Another day, another trip on the backseat, another badminton errand to run. It was a long ride from Cotonou to Lokossa, back on the dusty construction-filled road towards Lomé, needing multiple literally-on-the-road stops to fill up on gasoline. (Gas stations are few to none; vendors sell gasoline in bottles on the side of the road, imported illegally from neighbouring Nigeria.) Traffic is anything-goes: separated local traffic lanes (like “collectors lanes” on the 401 in Toronto) run adjacent to the fast lanes in the middle, but with the roads frequently blocked due to construction, everyone just ends up driving anywhere on the dirt, on sand, through fields…whatever means necessary to get to the next surfaced road. Motorbike traffic u-turns at will, driving up and over a median to go to the side of opposite traffic. Chaos, but it seems to work better than Ghana.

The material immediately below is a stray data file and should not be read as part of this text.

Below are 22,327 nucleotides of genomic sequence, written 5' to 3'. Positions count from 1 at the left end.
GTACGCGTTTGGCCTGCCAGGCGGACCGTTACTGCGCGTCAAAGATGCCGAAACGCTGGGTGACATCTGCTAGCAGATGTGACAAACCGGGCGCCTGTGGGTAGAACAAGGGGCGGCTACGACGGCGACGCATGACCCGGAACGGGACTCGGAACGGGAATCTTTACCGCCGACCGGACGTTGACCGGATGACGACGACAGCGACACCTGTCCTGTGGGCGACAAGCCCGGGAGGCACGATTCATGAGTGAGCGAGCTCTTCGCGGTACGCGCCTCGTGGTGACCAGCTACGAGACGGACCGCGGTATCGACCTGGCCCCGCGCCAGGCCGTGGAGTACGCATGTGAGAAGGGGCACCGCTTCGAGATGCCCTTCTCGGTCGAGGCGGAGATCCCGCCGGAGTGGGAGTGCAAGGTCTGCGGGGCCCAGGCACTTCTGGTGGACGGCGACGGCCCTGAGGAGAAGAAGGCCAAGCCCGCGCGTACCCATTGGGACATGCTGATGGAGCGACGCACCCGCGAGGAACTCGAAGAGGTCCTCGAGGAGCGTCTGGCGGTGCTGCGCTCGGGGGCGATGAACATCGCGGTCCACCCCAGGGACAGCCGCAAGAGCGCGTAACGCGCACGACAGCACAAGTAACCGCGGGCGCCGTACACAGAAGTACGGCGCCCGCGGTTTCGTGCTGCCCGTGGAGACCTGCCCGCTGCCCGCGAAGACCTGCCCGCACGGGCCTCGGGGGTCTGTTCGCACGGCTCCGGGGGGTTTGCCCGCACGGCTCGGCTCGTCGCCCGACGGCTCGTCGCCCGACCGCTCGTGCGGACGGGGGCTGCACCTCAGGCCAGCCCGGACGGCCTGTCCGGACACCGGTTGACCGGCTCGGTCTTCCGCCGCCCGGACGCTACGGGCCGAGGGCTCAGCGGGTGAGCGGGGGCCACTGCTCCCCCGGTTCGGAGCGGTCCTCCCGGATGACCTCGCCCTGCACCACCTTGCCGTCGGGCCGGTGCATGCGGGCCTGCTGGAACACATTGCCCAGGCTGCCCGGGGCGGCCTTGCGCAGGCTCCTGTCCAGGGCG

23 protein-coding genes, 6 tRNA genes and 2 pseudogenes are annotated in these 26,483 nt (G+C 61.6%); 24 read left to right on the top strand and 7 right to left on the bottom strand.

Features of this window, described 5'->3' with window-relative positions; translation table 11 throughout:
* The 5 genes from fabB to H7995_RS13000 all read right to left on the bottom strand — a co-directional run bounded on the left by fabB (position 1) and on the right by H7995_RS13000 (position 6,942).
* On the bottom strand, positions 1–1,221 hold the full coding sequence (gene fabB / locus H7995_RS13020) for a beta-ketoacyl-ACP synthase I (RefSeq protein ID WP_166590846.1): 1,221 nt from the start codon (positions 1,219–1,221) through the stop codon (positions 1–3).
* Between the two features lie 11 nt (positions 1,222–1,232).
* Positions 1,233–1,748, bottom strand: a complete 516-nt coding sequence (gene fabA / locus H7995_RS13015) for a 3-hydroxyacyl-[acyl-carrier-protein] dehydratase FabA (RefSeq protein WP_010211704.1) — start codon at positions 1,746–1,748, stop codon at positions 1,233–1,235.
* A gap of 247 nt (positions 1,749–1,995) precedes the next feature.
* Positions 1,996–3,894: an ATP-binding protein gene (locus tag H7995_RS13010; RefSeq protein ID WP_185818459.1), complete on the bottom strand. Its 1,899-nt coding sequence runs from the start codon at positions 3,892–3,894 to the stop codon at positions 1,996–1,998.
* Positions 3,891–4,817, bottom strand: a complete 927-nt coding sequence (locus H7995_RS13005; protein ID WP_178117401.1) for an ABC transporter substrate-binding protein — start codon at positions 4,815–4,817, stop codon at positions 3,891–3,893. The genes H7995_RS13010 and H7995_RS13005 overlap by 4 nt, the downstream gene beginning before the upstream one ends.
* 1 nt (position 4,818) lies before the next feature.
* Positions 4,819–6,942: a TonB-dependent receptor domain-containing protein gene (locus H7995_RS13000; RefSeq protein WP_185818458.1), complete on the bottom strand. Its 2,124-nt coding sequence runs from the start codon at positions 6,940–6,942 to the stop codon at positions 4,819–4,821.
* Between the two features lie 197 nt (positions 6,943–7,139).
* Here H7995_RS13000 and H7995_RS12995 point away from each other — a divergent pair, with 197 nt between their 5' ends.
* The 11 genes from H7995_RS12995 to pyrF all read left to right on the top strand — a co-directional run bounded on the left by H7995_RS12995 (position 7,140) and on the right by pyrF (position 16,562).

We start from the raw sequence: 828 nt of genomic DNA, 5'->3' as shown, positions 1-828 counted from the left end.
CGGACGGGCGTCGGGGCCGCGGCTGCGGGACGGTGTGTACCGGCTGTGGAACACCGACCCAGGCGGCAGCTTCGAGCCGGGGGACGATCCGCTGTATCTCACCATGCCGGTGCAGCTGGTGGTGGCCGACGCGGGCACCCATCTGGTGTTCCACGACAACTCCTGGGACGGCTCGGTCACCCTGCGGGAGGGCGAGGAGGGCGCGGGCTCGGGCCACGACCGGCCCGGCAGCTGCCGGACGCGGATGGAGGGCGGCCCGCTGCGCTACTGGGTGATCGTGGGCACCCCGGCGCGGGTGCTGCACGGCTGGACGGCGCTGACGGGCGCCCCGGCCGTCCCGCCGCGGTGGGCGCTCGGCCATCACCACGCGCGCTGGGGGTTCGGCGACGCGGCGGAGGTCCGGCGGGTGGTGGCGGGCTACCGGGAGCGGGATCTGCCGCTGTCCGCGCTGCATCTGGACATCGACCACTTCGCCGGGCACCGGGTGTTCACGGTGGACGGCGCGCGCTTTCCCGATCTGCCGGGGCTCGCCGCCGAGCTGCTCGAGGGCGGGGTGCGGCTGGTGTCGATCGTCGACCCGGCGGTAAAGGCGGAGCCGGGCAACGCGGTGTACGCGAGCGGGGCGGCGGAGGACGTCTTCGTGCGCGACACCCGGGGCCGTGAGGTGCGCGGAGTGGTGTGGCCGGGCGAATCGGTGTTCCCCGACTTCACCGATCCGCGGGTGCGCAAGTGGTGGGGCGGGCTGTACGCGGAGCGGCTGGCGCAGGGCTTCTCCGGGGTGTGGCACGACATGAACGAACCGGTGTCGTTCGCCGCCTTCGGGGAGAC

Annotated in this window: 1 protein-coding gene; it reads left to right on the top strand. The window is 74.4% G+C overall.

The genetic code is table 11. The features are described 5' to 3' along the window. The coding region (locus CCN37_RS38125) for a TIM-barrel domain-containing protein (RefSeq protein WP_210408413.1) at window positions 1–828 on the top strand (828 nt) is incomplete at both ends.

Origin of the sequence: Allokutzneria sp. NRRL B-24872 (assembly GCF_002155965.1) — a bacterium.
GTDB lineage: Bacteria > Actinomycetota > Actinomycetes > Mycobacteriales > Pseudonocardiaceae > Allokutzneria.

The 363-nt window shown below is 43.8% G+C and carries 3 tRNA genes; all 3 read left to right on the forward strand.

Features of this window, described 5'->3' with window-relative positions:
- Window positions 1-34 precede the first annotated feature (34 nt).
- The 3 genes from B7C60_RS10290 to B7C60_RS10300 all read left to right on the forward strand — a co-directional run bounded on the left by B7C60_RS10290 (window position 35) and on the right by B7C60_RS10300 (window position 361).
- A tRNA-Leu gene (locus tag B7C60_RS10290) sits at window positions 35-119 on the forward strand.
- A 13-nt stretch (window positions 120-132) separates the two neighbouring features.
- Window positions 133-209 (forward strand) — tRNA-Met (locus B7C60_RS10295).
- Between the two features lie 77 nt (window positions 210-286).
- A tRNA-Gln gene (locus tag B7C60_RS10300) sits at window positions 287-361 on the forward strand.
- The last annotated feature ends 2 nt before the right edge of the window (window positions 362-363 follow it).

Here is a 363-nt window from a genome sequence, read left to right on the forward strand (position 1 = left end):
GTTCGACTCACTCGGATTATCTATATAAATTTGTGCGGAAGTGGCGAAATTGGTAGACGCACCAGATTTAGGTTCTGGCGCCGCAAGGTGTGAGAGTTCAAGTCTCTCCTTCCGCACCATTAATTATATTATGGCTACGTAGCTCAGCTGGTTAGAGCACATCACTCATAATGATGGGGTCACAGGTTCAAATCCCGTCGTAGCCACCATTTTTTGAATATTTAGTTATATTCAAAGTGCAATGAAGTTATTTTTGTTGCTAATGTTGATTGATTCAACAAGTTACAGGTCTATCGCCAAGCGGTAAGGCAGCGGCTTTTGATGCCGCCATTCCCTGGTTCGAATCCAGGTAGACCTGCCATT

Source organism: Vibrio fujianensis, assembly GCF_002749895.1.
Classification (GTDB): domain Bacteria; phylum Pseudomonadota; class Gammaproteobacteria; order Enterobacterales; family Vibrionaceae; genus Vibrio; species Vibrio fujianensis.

The night before and all through the morning, before heading on the road Aubin and Miguelle’s mom were warning me about “la poussière”. Didn’t know what that meant until I was covered in a layer of it, skin turned ashen grey, nasal passages burning. I let Aubin keep the helmet he brought to protect me from it — he was driving, he needed it more.